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A Pagan's Blog

I just came across a fascinating anecdote that might shed light on something that has long fascinated and horrified me about my country.  At a recent town-hall meeting in Iowa a local weekly quizzed attendees as to whether or not they could find Iraq on a map.  The reporter asked 40 pro-reform attendees and 40 anti-reform attendees.  Those of us who are pro-reform can take pleasure in the paper’s report that

a full 75%, 30 of 40 pro-reform attendees, could identify Iraq in its rather eye-catching, dead center position on the map.  Only 52.5%, 21 of 40 anti-reformers, could do so.

But I want to focus on something else in the story, something more interesting and more worrisome.



Even those pro-reform
attendees who could not find Iraq on the map were good humored about their
failure.  The reporter recieved
no
negative comments from them or any of the pro-reform participants.  But among the anti-reform attendees,  “Many sneered.  Most at least glowered.  Four accused the test itself of being somehow biased.” 

The two crowds were demonstrably different in their reaction to other people and to requests for information. 

One of the most frustrating
aspects of modern American politics is the steadily lowering level of public
debate, mostly by the loony right. 
The entire premise of democracy is that average citizens, even if not
experts on issues, are open to rational debate and evaluation of different
proposals.  If not all of them,
then enough to offset the mindless, who hopefully will be distributed more or
less equally across the spectrum.    

I have been trying to understand why that
no longer seems to be the case, and came up with what may be an explanation
while discussing all sorts of issue with friends one evening this week.    

Conservative Christianity
has made a virtue of faith and will power trumping reason and facts for many
decades. These have always been elements of Christian orthodoxy, but they have been buffered by concern with other values during much of Christian history.  At least in the US, only among conservative Fundamentalist groups have these attitudes seemed to steam roll over every other consideration among a great many (not all, thank the Gods) believers.   

These people are taught to distrust reason as a tool of the devil, and
distrust evidence as equally misleading. 
The world is full of demonic traps for the unwary, and only blind faith and an indomintable will-to-believe are sure safeguards against Satan’s wiles.  As one very nice Fundamentalist woman told me, fossils are evidence of
God’s “sense of humor.”  I
refrained from pointing out that this cosmic joker would then sentence anyone
taken in by his ‘jokes’ to eternity in hell.  

Subjecting our most fond beliefs to reason and
evidence is hard work.  Even when
we conscientiously try and subject our beliefs to the same standards we hold
for others, we often make mistakes, and in retrospect discover gaping blind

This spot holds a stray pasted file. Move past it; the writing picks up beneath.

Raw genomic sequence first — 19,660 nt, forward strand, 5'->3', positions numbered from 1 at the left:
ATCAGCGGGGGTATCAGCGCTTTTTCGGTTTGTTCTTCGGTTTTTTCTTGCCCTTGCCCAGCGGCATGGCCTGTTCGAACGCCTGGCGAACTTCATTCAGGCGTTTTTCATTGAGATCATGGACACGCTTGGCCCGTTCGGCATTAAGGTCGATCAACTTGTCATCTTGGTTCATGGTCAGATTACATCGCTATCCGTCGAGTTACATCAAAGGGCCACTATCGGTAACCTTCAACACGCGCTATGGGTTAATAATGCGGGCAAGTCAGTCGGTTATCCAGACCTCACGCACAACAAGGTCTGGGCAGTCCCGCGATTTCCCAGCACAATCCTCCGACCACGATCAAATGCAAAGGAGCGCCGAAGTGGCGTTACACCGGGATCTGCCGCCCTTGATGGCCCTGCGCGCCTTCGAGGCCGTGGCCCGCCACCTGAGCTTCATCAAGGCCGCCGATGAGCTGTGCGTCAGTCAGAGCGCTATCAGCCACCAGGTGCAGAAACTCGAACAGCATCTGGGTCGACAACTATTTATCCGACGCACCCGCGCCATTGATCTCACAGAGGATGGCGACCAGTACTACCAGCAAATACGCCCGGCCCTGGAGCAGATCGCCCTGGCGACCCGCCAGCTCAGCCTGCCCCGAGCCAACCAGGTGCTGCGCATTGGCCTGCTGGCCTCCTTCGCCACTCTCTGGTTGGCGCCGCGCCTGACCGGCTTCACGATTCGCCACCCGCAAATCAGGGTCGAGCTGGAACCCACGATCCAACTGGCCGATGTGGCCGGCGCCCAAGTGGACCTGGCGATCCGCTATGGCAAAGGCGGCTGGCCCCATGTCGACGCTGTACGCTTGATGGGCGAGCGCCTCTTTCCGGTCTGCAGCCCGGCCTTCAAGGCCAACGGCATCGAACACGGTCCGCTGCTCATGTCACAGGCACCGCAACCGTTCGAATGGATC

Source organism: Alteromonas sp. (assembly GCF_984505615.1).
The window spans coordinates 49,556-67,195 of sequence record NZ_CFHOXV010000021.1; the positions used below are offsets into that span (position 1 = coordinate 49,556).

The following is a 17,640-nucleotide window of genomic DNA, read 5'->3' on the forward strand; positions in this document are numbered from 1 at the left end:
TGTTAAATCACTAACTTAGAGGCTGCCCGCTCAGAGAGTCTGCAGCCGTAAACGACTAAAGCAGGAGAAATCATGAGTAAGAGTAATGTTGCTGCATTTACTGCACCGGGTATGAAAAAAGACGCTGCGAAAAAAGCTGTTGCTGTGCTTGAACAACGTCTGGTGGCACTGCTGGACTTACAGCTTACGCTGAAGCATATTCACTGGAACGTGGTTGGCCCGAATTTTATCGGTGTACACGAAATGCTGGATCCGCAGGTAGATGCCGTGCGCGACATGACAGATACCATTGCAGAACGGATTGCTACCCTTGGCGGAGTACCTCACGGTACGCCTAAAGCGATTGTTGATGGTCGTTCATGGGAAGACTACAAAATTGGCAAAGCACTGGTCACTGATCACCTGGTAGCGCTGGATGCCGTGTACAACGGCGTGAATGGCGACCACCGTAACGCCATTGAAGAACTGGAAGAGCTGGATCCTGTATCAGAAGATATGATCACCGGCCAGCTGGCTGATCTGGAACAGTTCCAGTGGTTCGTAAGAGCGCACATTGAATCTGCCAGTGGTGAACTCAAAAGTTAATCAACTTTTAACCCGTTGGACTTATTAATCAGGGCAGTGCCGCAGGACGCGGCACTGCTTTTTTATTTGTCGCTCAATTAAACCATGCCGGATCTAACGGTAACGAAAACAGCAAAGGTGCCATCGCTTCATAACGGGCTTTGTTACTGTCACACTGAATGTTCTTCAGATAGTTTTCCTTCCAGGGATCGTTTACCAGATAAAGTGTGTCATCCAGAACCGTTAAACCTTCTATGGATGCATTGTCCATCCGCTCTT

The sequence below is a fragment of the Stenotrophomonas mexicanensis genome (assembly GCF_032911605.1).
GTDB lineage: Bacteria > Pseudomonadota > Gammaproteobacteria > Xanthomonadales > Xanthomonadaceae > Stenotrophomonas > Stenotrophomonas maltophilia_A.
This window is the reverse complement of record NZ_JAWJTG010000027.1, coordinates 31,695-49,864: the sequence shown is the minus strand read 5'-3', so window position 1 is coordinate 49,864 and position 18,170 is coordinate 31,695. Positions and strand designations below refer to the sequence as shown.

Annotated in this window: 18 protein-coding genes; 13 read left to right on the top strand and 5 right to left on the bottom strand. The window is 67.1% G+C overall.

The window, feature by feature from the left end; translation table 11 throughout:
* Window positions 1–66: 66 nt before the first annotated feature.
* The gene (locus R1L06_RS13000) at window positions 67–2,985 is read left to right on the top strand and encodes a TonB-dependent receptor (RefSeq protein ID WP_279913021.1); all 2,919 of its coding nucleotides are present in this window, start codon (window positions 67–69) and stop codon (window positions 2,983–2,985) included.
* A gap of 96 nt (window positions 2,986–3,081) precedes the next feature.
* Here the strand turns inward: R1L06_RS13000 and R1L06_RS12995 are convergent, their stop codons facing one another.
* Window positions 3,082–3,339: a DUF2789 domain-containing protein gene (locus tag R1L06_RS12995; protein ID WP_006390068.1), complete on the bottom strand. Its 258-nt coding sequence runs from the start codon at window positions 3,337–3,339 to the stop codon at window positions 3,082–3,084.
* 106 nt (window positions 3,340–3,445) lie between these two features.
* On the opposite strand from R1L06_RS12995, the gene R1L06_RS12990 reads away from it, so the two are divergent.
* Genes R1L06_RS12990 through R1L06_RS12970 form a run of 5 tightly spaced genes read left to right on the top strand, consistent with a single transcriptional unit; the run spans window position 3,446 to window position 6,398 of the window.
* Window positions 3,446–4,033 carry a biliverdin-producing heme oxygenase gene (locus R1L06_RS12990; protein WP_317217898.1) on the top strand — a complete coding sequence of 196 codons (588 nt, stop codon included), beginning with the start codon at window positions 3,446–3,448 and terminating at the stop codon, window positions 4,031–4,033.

spots in our awareness.  (I speak
from personal experience.)  Being
open to reason and facts is challenging.  It is also respect for truth, admission of fallibility, and evidences a regard for people other than carbon copies of oneself.  

A entire culture trained to
distrust reason and facts as even evil when applied to their deepest
beliefs is a culture where we can truthfully wonder whether they are capable of
democratic self government rather than mobocracy.  I would argue they are not.  The states they dominate are not like Iran because they exist within the American constitutional framework.  They are nice people in many cases, but they are not very good citizens of a free society.    

The rapid surge of Fundamentalists into active involvement in American
politics began under Nixon.  Since then we have suffered an enormous pollution of political
discourse from people lacking the skills to engage in it, but engaging in it enthusiastically nonetheless.  The future of our country may well depend on whether they
can learn to relate to people who disagree with them with anything other than
hostility and self-righteousness.  

If American democracy declines even further from its Founders’ hopes. It
will be at least in part because of Fundamentalist Christianity and the totalitarian habits of
mind it encourages.  If it somehow survives these people it will be because over time they will have learned the responsibilities and skills required for citizenship in a democracy.

I imagine I will be denounced here by some as a bigot for making this argument.  To those who denounce me I ask- where are the prominent liberal commentators who urge people to carry guns to Republican gatherings?  Where were the liberal crowds who tried to shout down George Bush, or current Republican hacks?   Where are the leading liberal politicians who made up lies out of whole cloth such a “death panels,” “death books” and lack of birth certificates?  They did and do not exist.

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